2. Just vehicle crashes 2015. 1,264 2016. 1,252
  3. Slips and falls 2015. 800 2016. 849
  4. Assaults and acts of violence 2015. 703 2016. 866
  5. Contact with equipment and objects 2015. 722 2016. 761
  6. Exposure to harmful substances and environments 2015. 424 2016. 518
  7. Fires and explosions 2015. 121 2016. 88

In addition, there were 417 homicides in 2015 and 500 homicides in 2016 that were work-related. The source for this set of data comes from the U.S. Department of Labor, Bureau of Labor Statistics, Census of Fatal Occupational Injuries.

Employer-based statistics

According to

  • Data from the US Bureau of Labor Statistics confirm the staggering number of workplace accidents. In 2012, for example, there were 3 million nonfatal claims for workers compensation – about 3.5 of every 1,000 full-time workers filed a work injury claim. Statistically, about 19 in 20 of these workers’ compensation claims were for workplace accidents. The other five percent were for occupational illnesses.
  • As might be expected, police work was the most dangerous type of work. The risk of a workplace accident for police officers was, on average, five times more than for other job categories.

Workers’ compensation and fraud

There are two types of fraud. Fraud committed by employees and fraud committed by employers

Employee fraud

The main types of employee fraud were the following:

  • Workers who claimed they were hurt on the job when they were actually hurt away from the job.
  • Building up a minor work injury into one that is far more severe than it is – allowing the worker to collect more wage loss benefits and stay home from work for a longer period of time.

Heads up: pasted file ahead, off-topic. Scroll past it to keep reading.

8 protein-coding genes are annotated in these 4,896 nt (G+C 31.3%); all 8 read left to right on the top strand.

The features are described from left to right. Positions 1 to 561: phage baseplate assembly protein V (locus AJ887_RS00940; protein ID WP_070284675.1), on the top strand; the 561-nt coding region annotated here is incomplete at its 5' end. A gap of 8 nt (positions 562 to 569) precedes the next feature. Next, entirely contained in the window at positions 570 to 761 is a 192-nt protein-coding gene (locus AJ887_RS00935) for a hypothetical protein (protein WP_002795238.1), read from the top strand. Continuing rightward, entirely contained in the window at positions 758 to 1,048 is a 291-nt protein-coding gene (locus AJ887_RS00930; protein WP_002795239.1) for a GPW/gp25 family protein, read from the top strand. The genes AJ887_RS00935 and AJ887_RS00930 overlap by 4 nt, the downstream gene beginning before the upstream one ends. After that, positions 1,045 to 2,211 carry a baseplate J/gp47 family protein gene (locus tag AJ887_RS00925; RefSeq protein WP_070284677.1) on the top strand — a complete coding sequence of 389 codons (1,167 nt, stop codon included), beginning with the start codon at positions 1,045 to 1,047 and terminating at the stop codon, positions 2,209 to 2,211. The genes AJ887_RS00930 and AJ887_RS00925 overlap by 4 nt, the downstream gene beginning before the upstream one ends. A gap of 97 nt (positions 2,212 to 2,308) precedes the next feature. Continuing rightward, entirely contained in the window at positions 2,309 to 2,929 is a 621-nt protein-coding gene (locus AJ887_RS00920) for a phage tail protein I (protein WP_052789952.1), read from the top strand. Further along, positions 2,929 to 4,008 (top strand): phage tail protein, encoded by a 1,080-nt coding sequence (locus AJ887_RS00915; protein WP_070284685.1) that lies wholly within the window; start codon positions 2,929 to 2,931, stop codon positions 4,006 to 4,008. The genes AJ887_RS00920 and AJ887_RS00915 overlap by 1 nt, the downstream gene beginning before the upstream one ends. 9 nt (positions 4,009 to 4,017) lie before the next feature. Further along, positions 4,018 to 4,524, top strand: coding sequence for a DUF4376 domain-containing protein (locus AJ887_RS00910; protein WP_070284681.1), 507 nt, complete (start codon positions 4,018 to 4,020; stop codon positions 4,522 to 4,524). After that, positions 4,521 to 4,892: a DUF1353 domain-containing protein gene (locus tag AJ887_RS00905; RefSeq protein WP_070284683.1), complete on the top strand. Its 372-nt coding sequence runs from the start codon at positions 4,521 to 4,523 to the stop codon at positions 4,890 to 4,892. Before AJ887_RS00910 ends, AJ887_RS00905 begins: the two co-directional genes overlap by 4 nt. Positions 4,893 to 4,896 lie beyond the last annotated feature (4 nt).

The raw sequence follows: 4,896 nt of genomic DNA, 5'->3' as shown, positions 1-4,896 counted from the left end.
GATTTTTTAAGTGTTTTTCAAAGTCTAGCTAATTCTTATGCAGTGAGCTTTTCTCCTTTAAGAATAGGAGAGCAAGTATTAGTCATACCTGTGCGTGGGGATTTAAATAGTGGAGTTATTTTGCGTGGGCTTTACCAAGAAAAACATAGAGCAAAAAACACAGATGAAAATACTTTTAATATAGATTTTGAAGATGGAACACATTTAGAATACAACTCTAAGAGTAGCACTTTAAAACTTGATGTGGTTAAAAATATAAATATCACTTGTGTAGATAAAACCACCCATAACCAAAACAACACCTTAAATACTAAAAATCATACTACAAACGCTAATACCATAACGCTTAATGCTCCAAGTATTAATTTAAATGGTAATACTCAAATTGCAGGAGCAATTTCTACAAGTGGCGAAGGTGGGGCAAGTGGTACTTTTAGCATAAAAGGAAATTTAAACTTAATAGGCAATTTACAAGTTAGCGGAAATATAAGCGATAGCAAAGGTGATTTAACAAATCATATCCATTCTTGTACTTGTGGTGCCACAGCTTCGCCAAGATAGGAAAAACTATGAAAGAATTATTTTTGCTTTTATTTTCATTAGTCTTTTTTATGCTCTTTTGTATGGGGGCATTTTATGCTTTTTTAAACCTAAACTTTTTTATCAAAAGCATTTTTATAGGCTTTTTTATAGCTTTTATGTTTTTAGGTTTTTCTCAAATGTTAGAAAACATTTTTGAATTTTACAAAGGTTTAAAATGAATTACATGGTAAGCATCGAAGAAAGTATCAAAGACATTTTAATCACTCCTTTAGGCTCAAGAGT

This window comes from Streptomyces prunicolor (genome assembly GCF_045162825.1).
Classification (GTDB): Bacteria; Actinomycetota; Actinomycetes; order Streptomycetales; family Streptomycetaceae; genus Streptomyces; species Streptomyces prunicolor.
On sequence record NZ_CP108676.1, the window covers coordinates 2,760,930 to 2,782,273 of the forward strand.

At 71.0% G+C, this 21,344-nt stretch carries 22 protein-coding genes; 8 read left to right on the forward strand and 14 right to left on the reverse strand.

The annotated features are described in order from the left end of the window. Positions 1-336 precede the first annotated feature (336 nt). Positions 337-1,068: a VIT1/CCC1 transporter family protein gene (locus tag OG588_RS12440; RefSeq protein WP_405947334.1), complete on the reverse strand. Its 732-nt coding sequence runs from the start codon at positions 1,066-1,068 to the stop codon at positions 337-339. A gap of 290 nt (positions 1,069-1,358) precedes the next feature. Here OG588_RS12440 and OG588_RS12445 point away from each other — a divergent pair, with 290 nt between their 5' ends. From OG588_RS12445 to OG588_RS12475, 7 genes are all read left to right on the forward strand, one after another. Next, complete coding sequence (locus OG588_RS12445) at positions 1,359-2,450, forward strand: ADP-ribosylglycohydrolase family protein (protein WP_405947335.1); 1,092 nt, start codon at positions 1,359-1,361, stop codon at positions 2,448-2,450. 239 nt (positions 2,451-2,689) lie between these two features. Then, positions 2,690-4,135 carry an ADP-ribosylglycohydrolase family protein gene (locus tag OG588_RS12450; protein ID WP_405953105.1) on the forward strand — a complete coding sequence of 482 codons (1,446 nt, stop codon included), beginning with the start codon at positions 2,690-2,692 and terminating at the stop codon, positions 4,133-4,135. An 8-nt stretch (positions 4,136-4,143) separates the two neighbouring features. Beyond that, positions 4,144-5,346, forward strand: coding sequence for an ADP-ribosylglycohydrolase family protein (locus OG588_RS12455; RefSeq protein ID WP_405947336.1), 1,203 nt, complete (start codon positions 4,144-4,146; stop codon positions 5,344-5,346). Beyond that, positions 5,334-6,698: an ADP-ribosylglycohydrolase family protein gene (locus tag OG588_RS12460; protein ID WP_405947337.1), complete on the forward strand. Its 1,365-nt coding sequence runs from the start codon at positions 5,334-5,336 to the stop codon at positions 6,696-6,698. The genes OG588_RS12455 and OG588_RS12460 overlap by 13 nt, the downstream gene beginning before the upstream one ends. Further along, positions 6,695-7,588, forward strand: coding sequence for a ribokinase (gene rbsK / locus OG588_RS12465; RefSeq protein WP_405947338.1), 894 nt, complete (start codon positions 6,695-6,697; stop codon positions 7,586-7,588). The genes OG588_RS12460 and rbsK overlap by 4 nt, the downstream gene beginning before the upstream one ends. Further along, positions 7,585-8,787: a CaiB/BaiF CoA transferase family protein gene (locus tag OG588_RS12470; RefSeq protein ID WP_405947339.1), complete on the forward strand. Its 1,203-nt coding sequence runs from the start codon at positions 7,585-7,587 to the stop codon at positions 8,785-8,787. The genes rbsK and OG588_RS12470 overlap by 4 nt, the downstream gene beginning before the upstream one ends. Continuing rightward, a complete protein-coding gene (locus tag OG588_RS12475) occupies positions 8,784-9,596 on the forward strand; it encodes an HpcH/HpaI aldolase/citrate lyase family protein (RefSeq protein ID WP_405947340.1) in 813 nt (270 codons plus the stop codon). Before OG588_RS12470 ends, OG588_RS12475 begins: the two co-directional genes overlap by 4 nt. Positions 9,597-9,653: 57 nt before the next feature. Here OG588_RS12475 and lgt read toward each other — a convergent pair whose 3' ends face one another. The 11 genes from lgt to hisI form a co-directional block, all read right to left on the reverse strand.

• Faking injuries altogether. For example, claiming a soft-tissue injury of the neck or back even though the worker isn’t hurt.

Employer fraud

Employers also do things that are fraudulent or dishonest to falsely deny a valid worker’s compensation claim. Common examples include:

  • Claiming that a worker actually worked in a less hazardous job in order to pay the worker lower wage loss benefits.
  • Trying to claim that a worker was an independent contractor and not an employee. Employees are generally entitled to file a worker’s compensation claim for wage loss and medical expenses. Independent contractors are not entitled to file workers’ compensation claims. That being said, the employer does not have the final say as to a worker’s status. Whether a worker qualifies as an employee or an independent contractor depends on a variety of factors such as who has the right to control how the worker does his/her job and when the job is done. Unfortunately, we see this “misclassification” defense frequently. It is clearly fraudulent and done by employers for many reasons. One is they obviously do not want to pay for workers compensation insurance, but in addition, by classifying workers as independent contractors, they can avoid payroll taxes and paying for health insurance as well.


Additional workers’ compensation findings

According to the Social Security Administration, in 2013 the total amount of worker’s comp benefits nationwide was $63.6 billion. This total was based on the following:

  • Payments for medical benefits – $31.5 billion
  • Payments for wage loss compensation – $32.0 billion. This sum includes payments to workers who are disabled and to the survivors of deceased workers.

The amount employers pay for workers’ compensation varies depending on the following factors, among others,

  • The risk of injury
  • The industrial classification
  • The experience rating

At the North Carolina and Virginia Law office of workers’ compensation lawyer Joe Miller Esq., we fight to get injured workers all the compensation they deserve. We are strong advocates for injured employees. Our office has helped thousands of injured and ill workers get the compensation they deserve. To speak with an experienced attorney, call 1-(888) 694-1671 or complete my contact form to schedule an appointment.